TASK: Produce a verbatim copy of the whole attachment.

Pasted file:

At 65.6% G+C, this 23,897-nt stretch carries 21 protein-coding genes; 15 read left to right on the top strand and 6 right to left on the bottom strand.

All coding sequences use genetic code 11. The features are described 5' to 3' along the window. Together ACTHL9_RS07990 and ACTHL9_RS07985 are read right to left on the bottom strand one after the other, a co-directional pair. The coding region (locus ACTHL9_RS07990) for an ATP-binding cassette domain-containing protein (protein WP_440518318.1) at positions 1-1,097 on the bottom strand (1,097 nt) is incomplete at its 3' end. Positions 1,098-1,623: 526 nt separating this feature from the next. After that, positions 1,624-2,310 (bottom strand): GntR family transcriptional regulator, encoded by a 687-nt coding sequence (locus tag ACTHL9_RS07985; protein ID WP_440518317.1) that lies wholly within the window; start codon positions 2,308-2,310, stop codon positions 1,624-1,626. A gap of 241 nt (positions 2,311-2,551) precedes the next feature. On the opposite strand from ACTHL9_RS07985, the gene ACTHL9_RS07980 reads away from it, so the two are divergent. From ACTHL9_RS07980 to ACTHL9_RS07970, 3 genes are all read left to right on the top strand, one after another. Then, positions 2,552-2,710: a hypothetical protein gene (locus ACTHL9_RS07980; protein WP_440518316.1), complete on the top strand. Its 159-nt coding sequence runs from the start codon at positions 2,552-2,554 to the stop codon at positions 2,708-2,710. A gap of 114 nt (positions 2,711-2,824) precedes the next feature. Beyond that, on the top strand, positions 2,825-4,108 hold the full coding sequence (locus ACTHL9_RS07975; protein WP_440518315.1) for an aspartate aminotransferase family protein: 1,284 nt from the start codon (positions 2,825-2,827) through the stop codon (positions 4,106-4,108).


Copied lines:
At 65.6% G+C, this 23,897-nt stretch carries 21 protein-coding genes; 15 read left to right on the top strand and 6 right to left on the bottom strand.

All coding sequences use genetic code 11. The features are described 5' to 3' along the window. Together ACTHL9_RS07990 and ACTHL9_RS07985 are read right to left on the bottom strand one after the other, a co-directional pair. The coding region (locus ACTHL9_RS07990) for an ATP-binding cassette domain-containing protein (protein WP_440518318.1) at positions 1-1,097 on the bottom strand (1,097 nt) is incomplete at its 3' end. Positions 1,098-1,623: 526 nt separating this feature from the next. After that, positions 1,624-2,310 (bottom strand): GntR family transcriptional regulator, encoded by a 687-nt coding sequence (locus tag ACTHL9_RS07985; protein ID WP_440518317.1) that lies wholly within the window; start codon positions 2,308-2,310, stop codon positions 1,624-1,626. A gap of 241 nt (positions 2,311-2,551) precedes the next feature. On the opposite strand from ACTHL9_RS07985, the gene ACTHL9_RS07980 reads away from it, so the two are divergent. From ACTHL9_RS07980 to ACTHL9_RS07970, 3 genes are all read left to right on the top strand, one after another. Then, positions 2,552-2,710: a hypothetical protein gene (locus ACTHL9_RS07980; protein WP_440518316.1), complete on the top strand. Its 159-nt coding sequence runs from the start codon at positions 2,552-2,554 to the stop codon at positions 2,708-2,710. A gap of 114 nt (positions 2,711-2,824) precedes the next feature. Beyond that, on the top strand, positions 2,825-4,108 hold the full coding sequence (locus ACTHL9_RS07975; protein WP_440518315.1) for an aspartate aminotransferase family protein: 1,284 nt from the start codon (positions 2,825-2,827) through the stop codon (positions 4,106-4,108).